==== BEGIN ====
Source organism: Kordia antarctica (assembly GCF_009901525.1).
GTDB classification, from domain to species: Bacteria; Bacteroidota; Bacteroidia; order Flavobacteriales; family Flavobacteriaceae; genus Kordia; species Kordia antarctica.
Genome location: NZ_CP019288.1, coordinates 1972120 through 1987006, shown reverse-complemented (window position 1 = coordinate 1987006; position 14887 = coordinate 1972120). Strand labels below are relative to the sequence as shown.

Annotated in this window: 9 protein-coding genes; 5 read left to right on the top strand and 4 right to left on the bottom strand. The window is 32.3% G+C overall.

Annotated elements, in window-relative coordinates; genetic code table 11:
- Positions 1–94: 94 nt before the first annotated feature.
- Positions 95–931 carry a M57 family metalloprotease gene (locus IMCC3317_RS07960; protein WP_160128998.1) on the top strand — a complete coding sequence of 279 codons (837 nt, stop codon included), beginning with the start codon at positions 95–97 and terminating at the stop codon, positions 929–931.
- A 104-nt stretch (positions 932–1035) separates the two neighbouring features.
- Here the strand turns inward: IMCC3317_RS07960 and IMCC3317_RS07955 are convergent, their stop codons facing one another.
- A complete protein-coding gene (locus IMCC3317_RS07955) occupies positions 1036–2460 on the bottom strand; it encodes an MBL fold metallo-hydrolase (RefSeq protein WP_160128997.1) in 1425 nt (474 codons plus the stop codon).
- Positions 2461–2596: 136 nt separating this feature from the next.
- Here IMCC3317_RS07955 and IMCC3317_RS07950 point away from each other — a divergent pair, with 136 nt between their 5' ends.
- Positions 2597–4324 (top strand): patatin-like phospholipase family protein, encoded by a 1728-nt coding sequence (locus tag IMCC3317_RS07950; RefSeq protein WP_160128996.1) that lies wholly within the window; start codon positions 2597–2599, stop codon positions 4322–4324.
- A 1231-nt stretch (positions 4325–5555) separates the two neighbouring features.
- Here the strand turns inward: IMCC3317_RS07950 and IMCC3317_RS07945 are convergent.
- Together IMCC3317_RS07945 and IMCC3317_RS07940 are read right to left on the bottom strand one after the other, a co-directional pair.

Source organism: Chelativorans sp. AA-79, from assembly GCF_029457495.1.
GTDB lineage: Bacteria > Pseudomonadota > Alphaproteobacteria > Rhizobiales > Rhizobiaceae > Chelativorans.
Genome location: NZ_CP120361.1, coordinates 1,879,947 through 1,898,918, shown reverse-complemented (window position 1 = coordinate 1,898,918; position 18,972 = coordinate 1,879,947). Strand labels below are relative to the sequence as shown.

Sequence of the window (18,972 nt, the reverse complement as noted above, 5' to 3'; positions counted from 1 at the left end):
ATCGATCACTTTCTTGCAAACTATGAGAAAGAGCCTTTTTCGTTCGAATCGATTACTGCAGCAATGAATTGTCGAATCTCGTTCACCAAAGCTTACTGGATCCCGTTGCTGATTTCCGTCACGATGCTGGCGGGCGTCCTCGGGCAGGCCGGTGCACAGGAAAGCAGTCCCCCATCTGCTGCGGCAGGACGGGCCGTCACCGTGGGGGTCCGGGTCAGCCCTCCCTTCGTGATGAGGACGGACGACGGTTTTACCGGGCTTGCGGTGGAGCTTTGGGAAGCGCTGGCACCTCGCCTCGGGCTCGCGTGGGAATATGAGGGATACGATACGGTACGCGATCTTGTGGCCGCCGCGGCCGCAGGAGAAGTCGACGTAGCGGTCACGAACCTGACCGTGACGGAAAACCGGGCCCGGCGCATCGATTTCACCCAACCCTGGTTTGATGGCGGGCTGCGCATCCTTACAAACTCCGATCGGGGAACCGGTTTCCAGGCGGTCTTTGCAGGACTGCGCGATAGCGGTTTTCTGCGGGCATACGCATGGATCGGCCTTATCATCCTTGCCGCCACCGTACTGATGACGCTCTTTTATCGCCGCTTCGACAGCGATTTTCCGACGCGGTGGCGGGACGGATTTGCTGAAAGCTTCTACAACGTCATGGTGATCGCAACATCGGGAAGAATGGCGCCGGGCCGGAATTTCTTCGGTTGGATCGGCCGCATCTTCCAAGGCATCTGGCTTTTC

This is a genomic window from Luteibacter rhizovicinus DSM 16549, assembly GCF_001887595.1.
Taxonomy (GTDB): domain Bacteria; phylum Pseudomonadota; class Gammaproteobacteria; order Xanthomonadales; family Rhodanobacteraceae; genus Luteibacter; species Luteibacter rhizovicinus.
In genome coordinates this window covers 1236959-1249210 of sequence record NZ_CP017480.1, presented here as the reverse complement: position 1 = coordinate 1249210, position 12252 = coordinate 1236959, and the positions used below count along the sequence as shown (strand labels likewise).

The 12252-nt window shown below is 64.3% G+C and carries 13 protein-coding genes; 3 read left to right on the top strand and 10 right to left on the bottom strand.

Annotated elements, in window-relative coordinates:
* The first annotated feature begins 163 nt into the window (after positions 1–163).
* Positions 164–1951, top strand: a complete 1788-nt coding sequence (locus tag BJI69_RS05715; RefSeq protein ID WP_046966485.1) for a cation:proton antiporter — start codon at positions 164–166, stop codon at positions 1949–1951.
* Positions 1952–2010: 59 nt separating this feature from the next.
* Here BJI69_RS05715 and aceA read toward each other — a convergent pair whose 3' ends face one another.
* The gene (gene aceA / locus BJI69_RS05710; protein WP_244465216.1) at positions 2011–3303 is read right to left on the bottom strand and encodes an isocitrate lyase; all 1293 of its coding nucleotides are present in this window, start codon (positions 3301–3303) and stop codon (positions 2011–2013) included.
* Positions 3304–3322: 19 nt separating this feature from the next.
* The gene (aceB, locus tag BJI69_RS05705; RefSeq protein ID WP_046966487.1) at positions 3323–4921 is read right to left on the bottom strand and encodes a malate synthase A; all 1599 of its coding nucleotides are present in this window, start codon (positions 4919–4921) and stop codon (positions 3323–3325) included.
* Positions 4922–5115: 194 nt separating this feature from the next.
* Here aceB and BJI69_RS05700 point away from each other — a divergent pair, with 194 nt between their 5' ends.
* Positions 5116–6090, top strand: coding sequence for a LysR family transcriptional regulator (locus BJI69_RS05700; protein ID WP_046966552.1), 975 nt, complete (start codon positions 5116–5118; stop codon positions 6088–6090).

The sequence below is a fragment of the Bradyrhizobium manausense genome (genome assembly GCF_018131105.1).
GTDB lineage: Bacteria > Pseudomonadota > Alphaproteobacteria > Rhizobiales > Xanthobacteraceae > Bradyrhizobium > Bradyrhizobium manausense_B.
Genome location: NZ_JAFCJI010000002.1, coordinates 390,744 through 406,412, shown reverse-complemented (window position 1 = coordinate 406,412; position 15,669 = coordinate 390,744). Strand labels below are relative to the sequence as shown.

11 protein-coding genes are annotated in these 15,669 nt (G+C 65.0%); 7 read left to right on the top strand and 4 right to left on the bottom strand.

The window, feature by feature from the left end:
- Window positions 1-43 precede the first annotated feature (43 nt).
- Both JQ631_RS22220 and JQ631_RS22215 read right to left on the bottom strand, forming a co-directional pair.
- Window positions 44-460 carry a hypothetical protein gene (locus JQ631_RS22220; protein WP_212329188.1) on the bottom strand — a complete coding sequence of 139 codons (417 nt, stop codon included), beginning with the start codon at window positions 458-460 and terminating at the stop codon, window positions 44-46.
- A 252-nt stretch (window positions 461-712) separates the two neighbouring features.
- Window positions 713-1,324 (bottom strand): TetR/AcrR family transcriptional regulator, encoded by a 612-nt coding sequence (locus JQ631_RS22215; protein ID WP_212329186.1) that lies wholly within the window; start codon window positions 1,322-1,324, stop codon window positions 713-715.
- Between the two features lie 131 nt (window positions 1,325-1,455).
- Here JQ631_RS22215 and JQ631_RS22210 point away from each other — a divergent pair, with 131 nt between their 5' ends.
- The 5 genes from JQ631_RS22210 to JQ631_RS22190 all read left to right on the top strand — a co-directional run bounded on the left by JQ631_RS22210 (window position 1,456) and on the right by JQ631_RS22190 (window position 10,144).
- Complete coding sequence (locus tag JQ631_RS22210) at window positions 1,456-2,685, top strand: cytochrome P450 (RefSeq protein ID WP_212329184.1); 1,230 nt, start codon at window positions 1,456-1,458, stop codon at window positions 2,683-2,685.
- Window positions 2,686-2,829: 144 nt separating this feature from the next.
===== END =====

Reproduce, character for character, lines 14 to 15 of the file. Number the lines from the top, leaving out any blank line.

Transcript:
- A 1231-nt stretch (positions 4325–5555) separates the two neighbouring features.
- Here the strand turns inward: IMCC3317_RS07950 and IMCC3317_RS07945 are convergent.